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Girl’s bandage breakthrough wins $15,000

What's New? | October 7, 2016 | By:

or-girl-awardAnushka Naiknaware, a seventh-grader from Beaverton, Ore., finished in the top eight in an international science contest run by Google for her invention: a bandage that can tell doctors when it needs to be changed, thus speeding healing.

According to a report in the Oregonian, Naiknaware’s bandage is embedded with extremely small monitors that let medical workers “see” whether the dressing—without removing it—has dried out enough that it needs to be changed. Large wounds need to be kept moist to promote healing, but changing bandages too often can exacerbate wounds. She developed a way to embed nanoparticles of graphene, via ink printed into fractal patterns, into bandages to accurately detect when moisture levels have dropped.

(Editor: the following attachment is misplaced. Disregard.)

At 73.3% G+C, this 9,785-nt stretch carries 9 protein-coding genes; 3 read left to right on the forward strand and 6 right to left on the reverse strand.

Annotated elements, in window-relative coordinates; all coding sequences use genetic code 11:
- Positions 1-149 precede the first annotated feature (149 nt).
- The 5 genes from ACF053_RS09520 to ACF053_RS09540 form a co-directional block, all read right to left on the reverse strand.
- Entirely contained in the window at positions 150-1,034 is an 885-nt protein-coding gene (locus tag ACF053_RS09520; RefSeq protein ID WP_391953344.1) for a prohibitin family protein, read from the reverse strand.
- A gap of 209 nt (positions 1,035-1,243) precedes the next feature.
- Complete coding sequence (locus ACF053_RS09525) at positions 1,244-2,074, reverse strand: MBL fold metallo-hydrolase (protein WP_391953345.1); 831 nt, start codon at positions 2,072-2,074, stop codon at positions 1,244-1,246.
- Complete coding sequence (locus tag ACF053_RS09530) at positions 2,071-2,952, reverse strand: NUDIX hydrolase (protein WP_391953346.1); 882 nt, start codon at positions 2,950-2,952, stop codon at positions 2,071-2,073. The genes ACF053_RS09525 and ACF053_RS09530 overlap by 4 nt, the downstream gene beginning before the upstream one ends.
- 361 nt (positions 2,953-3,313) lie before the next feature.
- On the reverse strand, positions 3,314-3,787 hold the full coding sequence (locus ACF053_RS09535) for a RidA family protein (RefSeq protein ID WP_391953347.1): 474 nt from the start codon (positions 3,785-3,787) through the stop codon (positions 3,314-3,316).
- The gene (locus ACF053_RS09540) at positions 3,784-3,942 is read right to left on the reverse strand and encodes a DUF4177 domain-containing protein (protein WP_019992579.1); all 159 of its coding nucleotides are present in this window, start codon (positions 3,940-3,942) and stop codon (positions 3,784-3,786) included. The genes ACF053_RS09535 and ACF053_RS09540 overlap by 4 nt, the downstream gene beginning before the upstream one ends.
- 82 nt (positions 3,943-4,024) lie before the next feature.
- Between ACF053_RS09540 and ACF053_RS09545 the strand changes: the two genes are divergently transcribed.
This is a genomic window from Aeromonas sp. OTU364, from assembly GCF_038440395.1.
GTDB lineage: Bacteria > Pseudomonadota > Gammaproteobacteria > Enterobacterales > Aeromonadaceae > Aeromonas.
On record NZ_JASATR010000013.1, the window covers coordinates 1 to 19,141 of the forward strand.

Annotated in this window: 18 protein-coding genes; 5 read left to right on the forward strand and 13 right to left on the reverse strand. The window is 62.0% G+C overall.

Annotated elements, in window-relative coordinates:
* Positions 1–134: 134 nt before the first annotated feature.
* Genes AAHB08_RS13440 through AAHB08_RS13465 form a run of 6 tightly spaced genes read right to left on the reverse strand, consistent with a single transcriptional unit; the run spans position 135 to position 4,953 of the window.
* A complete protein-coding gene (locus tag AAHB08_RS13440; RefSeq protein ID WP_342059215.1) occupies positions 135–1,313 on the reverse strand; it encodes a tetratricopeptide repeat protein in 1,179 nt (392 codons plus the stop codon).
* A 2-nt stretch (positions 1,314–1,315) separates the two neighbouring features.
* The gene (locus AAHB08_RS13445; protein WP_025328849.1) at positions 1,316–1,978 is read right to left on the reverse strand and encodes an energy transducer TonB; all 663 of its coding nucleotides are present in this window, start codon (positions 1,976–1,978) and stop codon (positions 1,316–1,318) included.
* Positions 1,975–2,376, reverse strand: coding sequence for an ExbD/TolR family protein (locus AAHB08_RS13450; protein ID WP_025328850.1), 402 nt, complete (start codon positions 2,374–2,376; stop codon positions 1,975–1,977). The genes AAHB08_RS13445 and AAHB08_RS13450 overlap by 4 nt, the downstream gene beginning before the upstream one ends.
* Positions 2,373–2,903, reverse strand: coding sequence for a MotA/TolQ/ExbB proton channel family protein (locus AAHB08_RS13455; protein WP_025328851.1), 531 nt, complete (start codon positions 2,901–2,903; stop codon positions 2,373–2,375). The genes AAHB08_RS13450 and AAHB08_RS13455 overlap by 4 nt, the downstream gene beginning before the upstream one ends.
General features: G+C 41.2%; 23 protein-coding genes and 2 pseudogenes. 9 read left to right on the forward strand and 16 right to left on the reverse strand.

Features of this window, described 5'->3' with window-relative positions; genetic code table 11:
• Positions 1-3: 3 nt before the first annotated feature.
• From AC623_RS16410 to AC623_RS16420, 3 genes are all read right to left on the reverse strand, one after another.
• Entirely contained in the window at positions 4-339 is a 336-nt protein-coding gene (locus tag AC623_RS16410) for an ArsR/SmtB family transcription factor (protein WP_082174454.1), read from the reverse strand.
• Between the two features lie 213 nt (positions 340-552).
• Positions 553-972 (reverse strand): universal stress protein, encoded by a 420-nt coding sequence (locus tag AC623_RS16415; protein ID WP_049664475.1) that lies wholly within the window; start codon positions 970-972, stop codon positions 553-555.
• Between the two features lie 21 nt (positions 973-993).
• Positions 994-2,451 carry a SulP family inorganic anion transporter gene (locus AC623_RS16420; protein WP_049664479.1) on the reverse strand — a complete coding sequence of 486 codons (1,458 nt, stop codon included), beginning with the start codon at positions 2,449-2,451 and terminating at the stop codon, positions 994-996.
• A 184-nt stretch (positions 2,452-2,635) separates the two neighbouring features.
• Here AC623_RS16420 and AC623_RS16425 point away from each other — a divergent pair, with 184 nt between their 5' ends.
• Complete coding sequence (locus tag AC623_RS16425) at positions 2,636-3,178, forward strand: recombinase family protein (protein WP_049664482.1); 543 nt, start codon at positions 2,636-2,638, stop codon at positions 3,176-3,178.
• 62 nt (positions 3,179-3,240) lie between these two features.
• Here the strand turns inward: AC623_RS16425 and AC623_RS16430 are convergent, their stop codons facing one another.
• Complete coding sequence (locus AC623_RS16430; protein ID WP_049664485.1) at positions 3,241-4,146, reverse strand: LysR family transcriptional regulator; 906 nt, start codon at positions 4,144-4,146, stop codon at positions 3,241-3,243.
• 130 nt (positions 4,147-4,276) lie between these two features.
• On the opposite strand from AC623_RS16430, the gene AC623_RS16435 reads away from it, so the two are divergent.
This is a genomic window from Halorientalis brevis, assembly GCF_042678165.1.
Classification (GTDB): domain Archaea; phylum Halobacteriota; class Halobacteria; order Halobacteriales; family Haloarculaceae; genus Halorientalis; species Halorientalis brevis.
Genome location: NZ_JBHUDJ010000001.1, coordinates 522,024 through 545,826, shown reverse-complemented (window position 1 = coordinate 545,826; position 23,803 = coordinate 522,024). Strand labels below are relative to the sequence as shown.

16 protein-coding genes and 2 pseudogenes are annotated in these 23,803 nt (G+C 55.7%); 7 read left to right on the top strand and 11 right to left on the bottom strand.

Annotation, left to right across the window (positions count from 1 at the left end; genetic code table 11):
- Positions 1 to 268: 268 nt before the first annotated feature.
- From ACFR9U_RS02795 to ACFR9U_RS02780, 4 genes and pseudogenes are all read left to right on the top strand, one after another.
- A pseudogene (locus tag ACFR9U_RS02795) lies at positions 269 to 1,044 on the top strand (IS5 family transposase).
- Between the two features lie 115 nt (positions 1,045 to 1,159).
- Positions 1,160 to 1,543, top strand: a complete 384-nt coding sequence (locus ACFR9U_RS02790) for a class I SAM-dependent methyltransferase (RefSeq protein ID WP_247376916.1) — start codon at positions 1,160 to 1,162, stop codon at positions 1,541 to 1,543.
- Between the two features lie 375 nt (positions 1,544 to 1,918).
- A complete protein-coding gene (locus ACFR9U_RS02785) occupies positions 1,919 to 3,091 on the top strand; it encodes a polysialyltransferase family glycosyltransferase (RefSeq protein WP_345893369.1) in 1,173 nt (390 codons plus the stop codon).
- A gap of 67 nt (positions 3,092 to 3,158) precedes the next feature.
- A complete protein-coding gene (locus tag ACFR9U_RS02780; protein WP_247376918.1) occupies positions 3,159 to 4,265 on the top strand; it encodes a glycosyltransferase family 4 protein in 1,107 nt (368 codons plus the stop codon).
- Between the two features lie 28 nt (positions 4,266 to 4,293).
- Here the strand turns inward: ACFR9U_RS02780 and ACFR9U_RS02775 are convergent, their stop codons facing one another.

Naiknaware was the youngest of 16 global finalists, all of whom traveled to Google headquarters in Mountain View, Calif., to present their projects. She scored the Lego Education Builder Award, designed to recognize “a student who uses an innovative, hands-on approach to solve some of the greatest engineering challenges.” The 13-year-old won a $15,000 scholarship, a free trip to the Lego world headquarters in Denmark, a chance to address the company’s board of directors and a year’s worth of entrepreneurship mentoring from a Lego executive.

Her parents, Ravi and Rahka Naiknaware, are both entrepreneurs with engineering and science backgrounds.

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